She doesn't directly criticize or blame Allen, but at the same time he comes out of her account looking pretty unpleasant. It's clear that he only wanted her for sex, and otherwise had zero interest in her as a person.
  #54  
Old 03-14-2020, 08:16 AM
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I would have an affair with an attractive 16 year old girl if the law allowed it.
Whelp, I'm starting to see a possible difference between Woody Allen supporters and myself...
  #55  
Old 03-14-2020, 08:17 AM
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She doesn't directly criticize or blame Allen, but at the same time he comes out of her account looking pretty unpleasant. It's clear that he only wanted her for sex, and otherwise had zero interest in her as a person.
I just want to point out that even Allen's staunchest defenders on these boards, of which I count myself as one, come short of describing the man as "pleasant." If the film director in question were Werner Herzog or Ingmar Bergman, I doubt we'd be feigning indignation or shock. My expectations of Woody Allen are pretty much satisfied when he makes approximately one movie a year.
  #56  
Old 03-14-2020, 08:39 AM
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I would have an affair with an attractive 16 year old girl if the law allowed it.
Jesus.
  #57  
Old 03-14-2020, 08:57 AM
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Allen said a few years back he doesn't know why he gets money to make movies since the box office take is so small. He added that as long as the money is there he will keep making movies.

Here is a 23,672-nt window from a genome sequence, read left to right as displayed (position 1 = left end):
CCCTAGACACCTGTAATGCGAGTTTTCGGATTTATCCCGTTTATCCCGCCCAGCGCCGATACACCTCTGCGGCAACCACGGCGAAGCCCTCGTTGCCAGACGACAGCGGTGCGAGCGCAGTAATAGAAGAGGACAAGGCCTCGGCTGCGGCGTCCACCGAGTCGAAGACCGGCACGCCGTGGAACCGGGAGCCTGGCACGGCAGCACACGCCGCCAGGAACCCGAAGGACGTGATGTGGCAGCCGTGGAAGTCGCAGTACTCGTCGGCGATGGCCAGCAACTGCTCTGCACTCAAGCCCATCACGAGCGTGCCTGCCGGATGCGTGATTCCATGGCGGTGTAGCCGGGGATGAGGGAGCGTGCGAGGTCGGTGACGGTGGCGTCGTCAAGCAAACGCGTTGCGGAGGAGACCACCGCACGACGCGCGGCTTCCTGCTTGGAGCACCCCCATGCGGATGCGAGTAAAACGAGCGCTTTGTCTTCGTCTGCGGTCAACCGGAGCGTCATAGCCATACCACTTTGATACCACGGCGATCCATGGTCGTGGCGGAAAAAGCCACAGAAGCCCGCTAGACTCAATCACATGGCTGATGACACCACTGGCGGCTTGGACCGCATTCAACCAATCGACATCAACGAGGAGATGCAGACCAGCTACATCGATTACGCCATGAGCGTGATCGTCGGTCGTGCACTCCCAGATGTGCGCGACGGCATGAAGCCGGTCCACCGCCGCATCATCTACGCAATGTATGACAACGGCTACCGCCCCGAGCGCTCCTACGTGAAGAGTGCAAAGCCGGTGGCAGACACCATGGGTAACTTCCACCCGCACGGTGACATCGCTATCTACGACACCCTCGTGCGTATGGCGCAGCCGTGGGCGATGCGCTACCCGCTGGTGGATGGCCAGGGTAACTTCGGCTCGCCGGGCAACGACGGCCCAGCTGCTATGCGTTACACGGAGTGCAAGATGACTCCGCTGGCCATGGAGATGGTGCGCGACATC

#58  
Old 03-14-2020, 12:12 PM
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I don't think it would be good thing if only good people got to write books. I have read the autobiographies of Malcolm X, Sam Gravano, and Lucky Luciano, who all did horrible things.
I don't believe he molested his daughter but he has behaved horribly to many women in his life and to his family. However, he is a great writer, is very thoughtful, and has led a very interesting life. I would like to read his autobiography.
  #59  
Old 03-14-2020, 01:54 PM
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No one is stopping Allen from writing anything.
  #60  
Old 03-14-2020, 04:04 PM
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Allen said a few years back he doesn't know why he gets money to make movies since the box office take is so small. He added that as long as the money is there he will keep making movies.

I think most of his movies make a modest amount of money and then occasionally one strikes it bag, so it’s a pretty good investment.
  #61  
Old 03-14-2020, 04:17 PM
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Stephen King is coming in for another hot take (I forget what he said recently, but I gave him a bit of side-eye).



They're not muzzling him, my dude. They were trying to get the money from selling his books AND not pissing off their staff and stable of writers. Allen has his first amendment rights to speak and write whatever he wants. No one has to publish it, however.

The unmitigated gall of these assholes to have Ronan on one hand and sneaking and hiding Woody on the other hand.
This is really the whole answer to why Woody Allen's autobio was dropped: money. Ronan Farrow + avoiding bad PR is worth a lot more to the publisher in the long run than one controversial book that could get boycotted anyway. I know which side I'd bet on.
  #62  
Old 03-14-2020, 04:44 PM
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No one is stopping Allen from writing anything.
Fortunately, we're mostly not forced to consume his works - except that supposed DEBBIE DOES DALLAS tape (VHS) with ZELIG overdubbed. Bummer.